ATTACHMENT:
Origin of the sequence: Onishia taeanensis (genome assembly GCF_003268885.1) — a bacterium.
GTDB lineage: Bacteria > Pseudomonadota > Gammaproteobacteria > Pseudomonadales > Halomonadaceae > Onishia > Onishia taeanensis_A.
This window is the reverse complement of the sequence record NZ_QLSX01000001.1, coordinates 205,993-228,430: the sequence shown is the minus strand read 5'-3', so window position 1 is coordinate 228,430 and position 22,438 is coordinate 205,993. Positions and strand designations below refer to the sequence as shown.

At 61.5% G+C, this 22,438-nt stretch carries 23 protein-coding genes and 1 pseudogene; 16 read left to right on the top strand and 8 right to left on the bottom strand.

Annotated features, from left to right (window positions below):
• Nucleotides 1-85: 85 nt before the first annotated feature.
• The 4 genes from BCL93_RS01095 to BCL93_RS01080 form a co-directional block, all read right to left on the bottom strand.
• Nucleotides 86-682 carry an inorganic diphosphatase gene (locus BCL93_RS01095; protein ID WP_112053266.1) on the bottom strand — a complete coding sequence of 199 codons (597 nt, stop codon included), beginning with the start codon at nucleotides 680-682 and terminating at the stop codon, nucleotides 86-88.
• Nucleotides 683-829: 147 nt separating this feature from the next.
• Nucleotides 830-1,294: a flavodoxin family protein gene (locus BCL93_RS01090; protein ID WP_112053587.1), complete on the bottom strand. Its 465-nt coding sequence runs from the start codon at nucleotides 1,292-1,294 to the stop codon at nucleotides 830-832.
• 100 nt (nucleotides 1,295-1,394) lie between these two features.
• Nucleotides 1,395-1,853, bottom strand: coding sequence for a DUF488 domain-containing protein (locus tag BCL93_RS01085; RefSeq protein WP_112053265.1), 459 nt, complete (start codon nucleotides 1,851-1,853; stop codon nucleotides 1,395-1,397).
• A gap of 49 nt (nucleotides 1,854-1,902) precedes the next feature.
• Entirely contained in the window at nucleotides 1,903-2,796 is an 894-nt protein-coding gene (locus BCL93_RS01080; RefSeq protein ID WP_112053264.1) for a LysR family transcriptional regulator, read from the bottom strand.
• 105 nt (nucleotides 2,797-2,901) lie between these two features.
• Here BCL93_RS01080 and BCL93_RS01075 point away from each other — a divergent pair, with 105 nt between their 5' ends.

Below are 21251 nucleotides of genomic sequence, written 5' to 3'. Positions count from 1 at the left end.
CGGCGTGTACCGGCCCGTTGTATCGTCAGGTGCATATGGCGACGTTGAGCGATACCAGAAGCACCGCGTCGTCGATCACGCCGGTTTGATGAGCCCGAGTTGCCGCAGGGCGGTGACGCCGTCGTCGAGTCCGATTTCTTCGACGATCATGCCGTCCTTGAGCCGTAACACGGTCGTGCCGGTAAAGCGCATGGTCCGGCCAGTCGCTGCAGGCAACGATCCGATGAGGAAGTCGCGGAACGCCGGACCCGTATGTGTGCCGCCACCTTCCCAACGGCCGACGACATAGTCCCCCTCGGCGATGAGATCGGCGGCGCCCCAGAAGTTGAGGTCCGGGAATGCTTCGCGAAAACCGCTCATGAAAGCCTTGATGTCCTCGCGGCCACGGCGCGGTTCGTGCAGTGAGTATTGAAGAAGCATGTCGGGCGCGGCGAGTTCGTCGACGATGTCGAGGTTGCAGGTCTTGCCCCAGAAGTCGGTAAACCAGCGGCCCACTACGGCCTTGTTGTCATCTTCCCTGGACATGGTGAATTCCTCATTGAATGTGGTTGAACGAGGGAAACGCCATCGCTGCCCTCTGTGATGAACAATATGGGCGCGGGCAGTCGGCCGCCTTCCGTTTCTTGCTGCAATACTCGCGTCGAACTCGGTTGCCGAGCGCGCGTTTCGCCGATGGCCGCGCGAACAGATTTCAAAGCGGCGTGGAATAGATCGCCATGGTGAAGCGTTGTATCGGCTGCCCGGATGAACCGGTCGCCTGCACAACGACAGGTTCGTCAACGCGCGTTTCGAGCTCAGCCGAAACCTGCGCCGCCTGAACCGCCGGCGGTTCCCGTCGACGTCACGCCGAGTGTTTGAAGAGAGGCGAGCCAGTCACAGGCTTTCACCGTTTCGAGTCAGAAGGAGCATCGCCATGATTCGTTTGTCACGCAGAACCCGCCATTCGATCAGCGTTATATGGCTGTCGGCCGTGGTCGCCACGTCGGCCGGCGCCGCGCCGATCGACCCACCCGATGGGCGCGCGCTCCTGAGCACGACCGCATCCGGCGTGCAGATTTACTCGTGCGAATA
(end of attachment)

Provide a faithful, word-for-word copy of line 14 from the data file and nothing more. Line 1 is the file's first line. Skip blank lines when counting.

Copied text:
• Entirely contained in the window at nucleotides 1,903-2,796 is an 894-nt protein-coding gene (locus BCL93_RS01080; RefSeq protein ID WP_112053264.1) for a LysR family transcriptional regulator, read from the bottom strand.